Checking for the signs of skin cancer is one of the best things that you can do for your overall health. In most cases, early intervention with the right treatment can prevent a spread of the cancer to the underlying tissues of your skin or your internal organs and bones. Here are some of the signs that can indicate that you might have skin cancer.
Sign 1: Chronically Itchy Skin
You might ignore your itchy skin because you think that it is caused by an allergic reaction to pollen or laundry detergent, but this is also a symptom of skin cancer. Our dermatologist can check your skin along with collecting samples of your upper or lower skin tissue, and if a medical laboratory finds cancerous cells, then it is possible to begin the appropriate treatment.
Sign 2: Strange Bumps on the Skin
If you notice a red or purple bump on your skin, then have it checked by a dermatologist. These abnormalities are typically caused by a rarer but rapidly developing type of skin cancer. Merkel cell carcinomas require prompt treatment to avoid any complications.
Sign 3: Moles that Change Appearance
You should know where the moles are located on your body to notice any changes in the size, color or shape of the moles. In addition, it is not normal for a mole to disappear on its own, and this can indicate that there is an underlying cancerous condition below the upper skin layer. To help you see any changes, a dermatologist can provide a mole-mapping service so that you will understand where all of your moles are located.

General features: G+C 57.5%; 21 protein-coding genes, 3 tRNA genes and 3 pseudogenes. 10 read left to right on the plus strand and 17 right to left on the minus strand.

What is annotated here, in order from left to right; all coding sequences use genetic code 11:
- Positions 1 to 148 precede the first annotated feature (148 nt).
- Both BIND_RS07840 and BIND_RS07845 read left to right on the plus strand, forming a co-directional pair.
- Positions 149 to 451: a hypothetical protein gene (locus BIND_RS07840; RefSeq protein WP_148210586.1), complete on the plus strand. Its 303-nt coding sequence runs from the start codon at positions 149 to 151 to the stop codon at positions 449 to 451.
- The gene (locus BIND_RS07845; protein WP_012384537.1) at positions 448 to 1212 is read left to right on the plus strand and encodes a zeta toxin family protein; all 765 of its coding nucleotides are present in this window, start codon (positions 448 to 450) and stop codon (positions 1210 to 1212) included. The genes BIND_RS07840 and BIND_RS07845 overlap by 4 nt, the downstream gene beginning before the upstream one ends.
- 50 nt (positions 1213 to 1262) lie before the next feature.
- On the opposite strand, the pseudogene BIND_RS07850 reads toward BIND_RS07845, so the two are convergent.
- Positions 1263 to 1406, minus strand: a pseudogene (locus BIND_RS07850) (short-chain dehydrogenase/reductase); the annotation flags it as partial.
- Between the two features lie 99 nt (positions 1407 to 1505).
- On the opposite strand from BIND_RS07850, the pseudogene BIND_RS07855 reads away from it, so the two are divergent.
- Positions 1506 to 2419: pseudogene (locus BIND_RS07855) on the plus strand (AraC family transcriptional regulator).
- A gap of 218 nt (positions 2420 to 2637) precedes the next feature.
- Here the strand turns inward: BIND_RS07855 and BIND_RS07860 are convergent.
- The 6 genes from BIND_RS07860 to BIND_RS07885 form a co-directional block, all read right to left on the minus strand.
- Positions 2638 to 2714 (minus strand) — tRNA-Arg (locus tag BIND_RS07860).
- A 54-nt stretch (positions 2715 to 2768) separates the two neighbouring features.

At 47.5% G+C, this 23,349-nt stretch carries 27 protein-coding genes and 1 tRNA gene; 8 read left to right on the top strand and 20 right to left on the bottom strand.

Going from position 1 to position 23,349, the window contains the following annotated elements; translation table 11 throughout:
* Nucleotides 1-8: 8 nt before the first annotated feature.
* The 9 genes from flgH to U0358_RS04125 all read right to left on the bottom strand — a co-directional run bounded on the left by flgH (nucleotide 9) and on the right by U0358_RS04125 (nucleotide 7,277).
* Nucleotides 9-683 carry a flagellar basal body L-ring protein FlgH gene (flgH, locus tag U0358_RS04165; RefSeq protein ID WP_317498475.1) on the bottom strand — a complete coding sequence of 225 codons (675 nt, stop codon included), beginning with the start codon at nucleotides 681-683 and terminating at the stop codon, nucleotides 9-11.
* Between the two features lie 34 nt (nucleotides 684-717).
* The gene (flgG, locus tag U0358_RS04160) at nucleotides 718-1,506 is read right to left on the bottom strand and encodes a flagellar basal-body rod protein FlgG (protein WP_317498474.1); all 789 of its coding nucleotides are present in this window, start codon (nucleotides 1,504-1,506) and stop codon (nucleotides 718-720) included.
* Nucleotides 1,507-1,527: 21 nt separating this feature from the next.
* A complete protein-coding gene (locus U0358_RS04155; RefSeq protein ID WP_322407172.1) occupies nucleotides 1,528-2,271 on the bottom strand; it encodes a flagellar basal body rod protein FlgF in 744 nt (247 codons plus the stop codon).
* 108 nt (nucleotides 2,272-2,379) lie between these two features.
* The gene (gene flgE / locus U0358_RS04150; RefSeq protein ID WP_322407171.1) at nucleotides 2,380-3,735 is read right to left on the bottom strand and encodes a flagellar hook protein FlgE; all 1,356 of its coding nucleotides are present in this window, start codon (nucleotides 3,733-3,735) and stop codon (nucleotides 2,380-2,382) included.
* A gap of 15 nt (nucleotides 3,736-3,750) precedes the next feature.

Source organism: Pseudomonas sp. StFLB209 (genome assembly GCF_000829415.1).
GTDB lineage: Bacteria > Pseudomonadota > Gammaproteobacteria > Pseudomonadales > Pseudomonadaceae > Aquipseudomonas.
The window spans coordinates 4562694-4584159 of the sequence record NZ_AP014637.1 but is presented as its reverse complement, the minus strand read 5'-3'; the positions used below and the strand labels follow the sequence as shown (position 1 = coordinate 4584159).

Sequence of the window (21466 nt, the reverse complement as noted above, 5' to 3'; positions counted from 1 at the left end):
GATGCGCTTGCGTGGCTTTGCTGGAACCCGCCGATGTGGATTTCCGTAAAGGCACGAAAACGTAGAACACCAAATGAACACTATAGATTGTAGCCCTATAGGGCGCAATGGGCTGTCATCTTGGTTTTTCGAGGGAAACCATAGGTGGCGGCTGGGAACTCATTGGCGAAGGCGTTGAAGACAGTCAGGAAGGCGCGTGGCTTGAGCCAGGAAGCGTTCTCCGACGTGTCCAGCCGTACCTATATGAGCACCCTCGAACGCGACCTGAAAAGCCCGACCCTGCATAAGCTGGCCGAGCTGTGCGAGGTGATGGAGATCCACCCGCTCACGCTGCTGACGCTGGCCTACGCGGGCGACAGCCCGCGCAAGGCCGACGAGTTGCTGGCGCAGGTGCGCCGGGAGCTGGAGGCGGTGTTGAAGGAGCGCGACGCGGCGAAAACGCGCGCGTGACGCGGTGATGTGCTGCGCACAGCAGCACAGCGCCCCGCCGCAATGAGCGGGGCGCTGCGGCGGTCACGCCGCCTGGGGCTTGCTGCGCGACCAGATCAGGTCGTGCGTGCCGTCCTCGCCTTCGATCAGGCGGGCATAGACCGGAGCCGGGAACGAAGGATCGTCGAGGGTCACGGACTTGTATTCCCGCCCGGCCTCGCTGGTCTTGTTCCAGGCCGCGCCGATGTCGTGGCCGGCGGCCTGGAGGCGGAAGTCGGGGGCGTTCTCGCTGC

Sign 4: Rough Patches of Skin
If you have rough patches of skin that won’t go away with exfoliation or moisturizing, then have your skin analyzed by a dermatologist. Squamous-cell skin cancer often begins as scaly skin that is sensitive, leading to ulcerations that bleed. This variety of skin cancer is treatable, but it can also spread rapidly.
Sign 5: Tiny Bumps on the Skin
Inspect your shoulders, neck and head for tiny bumps that have a pearly appearance. In some cases, these bumps have small visible blood vessels. These bumps can bleed or become crusty, indicating that you have basal-cell skin cancer. With early treatment, you can overcome this type of skin cancer.
Sign 6: Pain in the Skin
When you have constant or intermittent pain in the skin in the same region or on different areas of your body, it is time for an examination at a dermatologist’s office. A dermatologist can check for abnormalities on the surface or slightly below the skin to determine if you have cancer that requires immediate treatment.